Speaking yesterday to reporters during the U.S. State Department's morning briefing, spokesman Patrick Ventrell took a question about reports that RFE/RL's satellite programming to Azerbaijan has encountered targeted interference.
Ventrell said: "We have seen reports
that RFE/RL and other outlets have encountered difficulties broadcasting satellite programming into Azerbaijan. We've been in touch with Radio Free Europe/Radio Liberty and the Azerbaijani government to discuss this issue. We think that Radio Free Europe is an important contributor to the Azerbaijani media landscape. It's reporting provides a much-needed model of objective and independent journalism in Azerbaijan and the United States strongly supports media freedom and freedom of expression in Azerbaijan."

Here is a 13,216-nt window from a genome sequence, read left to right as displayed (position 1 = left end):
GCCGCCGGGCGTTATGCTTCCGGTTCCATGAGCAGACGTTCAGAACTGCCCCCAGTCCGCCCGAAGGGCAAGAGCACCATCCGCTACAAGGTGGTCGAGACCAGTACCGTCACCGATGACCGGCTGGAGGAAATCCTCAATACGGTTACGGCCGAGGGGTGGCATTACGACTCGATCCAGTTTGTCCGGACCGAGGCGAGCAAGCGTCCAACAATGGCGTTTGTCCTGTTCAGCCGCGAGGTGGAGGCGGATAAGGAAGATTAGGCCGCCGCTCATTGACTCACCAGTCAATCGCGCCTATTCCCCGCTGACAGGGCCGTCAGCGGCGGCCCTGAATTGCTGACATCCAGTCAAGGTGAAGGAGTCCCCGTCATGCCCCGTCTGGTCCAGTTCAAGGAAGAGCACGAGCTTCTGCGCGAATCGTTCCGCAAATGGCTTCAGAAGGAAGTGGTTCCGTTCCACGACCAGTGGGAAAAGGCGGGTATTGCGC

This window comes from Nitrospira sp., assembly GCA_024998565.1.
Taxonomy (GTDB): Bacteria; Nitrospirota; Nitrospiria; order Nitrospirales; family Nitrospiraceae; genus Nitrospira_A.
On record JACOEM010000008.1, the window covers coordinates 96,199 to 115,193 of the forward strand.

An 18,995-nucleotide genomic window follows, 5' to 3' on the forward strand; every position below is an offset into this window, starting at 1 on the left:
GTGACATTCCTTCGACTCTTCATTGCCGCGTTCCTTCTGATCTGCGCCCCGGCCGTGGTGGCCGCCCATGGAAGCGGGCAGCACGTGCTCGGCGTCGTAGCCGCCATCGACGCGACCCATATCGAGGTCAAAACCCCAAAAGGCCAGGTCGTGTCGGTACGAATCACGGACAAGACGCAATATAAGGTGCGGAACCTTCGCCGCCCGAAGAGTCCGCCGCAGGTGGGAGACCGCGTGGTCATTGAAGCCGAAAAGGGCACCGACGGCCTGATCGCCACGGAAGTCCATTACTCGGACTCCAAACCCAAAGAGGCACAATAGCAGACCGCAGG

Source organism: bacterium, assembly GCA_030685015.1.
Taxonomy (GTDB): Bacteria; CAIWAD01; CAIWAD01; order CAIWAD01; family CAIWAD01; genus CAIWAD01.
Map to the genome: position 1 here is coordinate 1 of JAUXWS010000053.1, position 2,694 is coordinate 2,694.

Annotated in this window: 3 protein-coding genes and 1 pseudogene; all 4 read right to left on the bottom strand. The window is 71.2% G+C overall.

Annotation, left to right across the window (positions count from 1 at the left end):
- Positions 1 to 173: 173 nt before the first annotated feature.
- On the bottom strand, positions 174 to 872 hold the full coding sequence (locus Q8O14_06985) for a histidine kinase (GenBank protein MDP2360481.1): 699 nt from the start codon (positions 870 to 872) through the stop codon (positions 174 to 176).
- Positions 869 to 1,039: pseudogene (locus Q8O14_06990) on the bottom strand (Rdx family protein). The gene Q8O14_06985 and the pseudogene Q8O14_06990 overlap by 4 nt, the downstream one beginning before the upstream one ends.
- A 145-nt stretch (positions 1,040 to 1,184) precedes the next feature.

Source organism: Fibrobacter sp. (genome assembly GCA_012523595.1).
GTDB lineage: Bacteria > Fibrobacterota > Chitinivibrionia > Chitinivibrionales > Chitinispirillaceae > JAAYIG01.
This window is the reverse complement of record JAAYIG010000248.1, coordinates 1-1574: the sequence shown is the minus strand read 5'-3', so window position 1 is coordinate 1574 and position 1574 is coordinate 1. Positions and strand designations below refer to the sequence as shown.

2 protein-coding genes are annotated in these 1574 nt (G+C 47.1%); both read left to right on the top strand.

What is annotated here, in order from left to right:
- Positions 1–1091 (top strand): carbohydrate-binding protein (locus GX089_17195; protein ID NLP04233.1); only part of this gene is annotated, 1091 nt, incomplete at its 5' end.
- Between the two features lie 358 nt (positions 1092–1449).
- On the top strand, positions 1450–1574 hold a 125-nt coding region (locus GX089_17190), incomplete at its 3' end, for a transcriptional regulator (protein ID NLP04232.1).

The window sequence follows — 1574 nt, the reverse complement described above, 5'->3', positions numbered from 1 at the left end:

The Committee to Protect Journalists (CPJ) referred to the reported interference yesterday in a blog post on Azerbaijani President Ilham Aliyev's recent meeting with EU Commission president Jose Manuel Barroso. Despite declarations by Barroso that "fundamental freedoms" were "high" on the agenda, energy issues dominated the Brussels talks, according to CPJ, and Azerbaijan's press freedom record got "an easy ride.
According to CPJ research, Azerbaijan is one of the leading jailers
of journalists in Europe and Central Asia: at least seven critics of the government are currently in Azeri prisons.
Earlier this month, Aliyev signed into law a bill that would criminalize
what it calls defamatory and insulting views posted on the Internet.
Azerbaijan will hold presidential elections in October.